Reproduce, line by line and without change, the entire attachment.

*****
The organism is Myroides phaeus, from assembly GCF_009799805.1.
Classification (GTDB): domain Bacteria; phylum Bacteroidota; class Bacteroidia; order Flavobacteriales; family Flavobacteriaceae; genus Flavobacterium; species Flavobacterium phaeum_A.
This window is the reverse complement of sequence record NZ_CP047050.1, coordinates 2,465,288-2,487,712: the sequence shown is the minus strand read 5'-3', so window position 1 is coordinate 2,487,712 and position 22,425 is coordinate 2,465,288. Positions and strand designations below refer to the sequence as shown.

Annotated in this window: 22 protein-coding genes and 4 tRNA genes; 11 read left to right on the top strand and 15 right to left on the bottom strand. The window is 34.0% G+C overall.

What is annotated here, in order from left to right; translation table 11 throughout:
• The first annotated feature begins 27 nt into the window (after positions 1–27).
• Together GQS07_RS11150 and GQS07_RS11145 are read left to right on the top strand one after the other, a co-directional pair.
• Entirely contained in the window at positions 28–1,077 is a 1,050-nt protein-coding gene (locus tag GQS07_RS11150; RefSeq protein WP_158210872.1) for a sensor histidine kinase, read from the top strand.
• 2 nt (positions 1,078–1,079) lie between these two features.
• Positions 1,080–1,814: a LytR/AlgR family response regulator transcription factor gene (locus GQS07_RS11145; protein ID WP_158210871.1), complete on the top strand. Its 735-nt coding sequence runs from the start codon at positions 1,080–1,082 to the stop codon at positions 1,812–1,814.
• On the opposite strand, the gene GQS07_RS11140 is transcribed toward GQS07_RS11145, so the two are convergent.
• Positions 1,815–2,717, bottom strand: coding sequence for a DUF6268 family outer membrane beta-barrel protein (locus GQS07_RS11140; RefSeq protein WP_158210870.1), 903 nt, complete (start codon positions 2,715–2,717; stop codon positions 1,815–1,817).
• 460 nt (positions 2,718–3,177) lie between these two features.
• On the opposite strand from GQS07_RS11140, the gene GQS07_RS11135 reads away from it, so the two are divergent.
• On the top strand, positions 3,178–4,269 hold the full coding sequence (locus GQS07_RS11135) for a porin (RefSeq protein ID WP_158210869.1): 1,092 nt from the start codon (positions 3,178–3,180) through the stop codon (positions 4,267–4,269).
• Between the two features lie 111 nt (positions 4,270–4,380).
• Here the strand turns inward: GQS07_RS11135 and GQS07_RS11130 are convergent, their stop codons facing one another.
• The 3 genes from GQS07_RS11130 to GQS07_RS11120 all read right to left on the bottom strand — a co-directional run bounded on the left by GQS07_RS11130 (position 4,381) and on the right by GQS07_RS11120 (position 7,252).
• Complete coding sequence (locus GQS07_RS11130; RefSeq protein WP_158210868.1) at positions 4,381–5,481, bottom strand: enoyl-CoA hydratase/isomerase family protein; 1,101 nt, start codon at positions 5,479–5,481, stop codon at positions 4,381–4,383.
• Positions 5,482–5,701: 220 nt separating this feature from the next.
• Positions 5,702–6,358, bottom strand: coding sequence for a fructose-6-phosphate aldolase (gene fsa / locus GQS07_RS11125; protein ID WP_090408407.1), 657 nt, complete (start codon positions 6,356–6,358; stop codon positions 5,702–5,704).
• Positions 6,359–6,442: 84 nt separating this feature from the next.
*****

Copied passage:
The organism is Myroides phaeus, from assembly GCF_009799805.1.
Classification (GTDB): domain Bacteria; phylum Bacteroidota; class Bacteroidia; order Flavobacteriales; family Flavobacteriaceae; genus Flavobacterium; species Flavobacterium phaeum_A.
This window is the reverse complement of sequence record NZ_CP047050.1, coordinates 2,465,288-2,487,712: the sequence shown is the minus strand read 5'-3', so window position 1 is coordinate 2,487,712 and position 22,425 is coordinate 2,465,288. Positions and strand designations below refer to the sequence as shown.

Annotated in this window: 22 protein-coding genes and 4 tRNA genes; 11 read left to right on the top strand and 15 right to left on the bottom strand. The window is 34.0% G+C overall.

What is annotated here, in order from left to right; translation table 11 throughout:
• The first annotated feature begins 27 nt into the window (after positions 1–27).
• Together GQS07_RS11150 and GQS07_RS11145 are read left to right on the top strand one after the other, a co-directional pair.
• Entirely contained in the window at positions 28–1,077 is a 1,050-nt protein-coding gene (locus tag GQS07_RS11150; RefSeq protein WP_158210872.1) for a sensor histidine kinase, read from the top strand.
• 2 nt (positions 1,078–1,079) lie between these two features.
• Positions 1,080–1,814: a LytR/AlgR family response regulator transcription factor gene (locus GQS07_RS11145; protein ID WP_158210871.1), complete on the top strand. Its 735-nt coding sequence runs from the start codon at positions 1,080–1,082 to the stop codon at positions 1,812–1,814.
• On the opposite strand, the gene GQS07_RS11140 is transcribed toward GQS07_RS11145, so the two are convergent.
• Positions 1,815–2,717, bottom strand: coding sequence for a DUF6268 family outer membrane beta-barrel protein (locus GQS07_RS11140; RefSeq protein WP_158210870.1), 903 nt, complete (start codon positions 2,715–2,717; stop codon positions 1,815–1,817).
• 460 nt (positions 2,718–3,177) lie between these two features.
• On the opposite strand from GQS07_RS11140, the gene GQS07_RS11135 reads away from it, so the two are divergent.
• On the top strand, positions 3,178–4,269 hold the full coding sequence (locus GQS07_RS11135) for a porin (RefSeq protein ID WP_158210869.1): 1,092 nt from the start codon (positions 3,178–3,180) through the stop codon (positions 4,267–4,269).
• Between the two features lie 111 nt (positions 4,270–4,380).
• Here the strand turns inward: GQS07_RS11135 and GQS07_RS11130 are convergent, their stop codons facing one another.
• The 3 genes from GQS07_RS11130 to GQS07_RS11120 all read right to left on the bottom strand — a co-directional run bounded on the left by GQS07_RS11130 (position 4,381) and on the right by GQS07_RS11120 (position 7,252).
• Complete coding sequence (locus GQS07_RS11130; RefSeq protein WP_158210868.1) at positions 4,381–5,481, bottom strand: enoyl-CoA hydratase/isomerase family protein; 1,101 nt, start codon at positions 5,479–5,481, stop codon at positions 4,381–4,383.
• Positions 5,482–5,701: 220 nt separating this feature from the next.
• Positions 5,702–6,358, bottom strand: coding sequence for a fructose-6-phosphate aldolase (gene fsa / locus GQS07_RS11125; protein ID WP_090408407.1), 657 nt, complete (start codon positions 6,356–6,358; stop codon positions 5,702–5,704).
• Positions 6,359–6,442: 84 nt separating this feature from the next.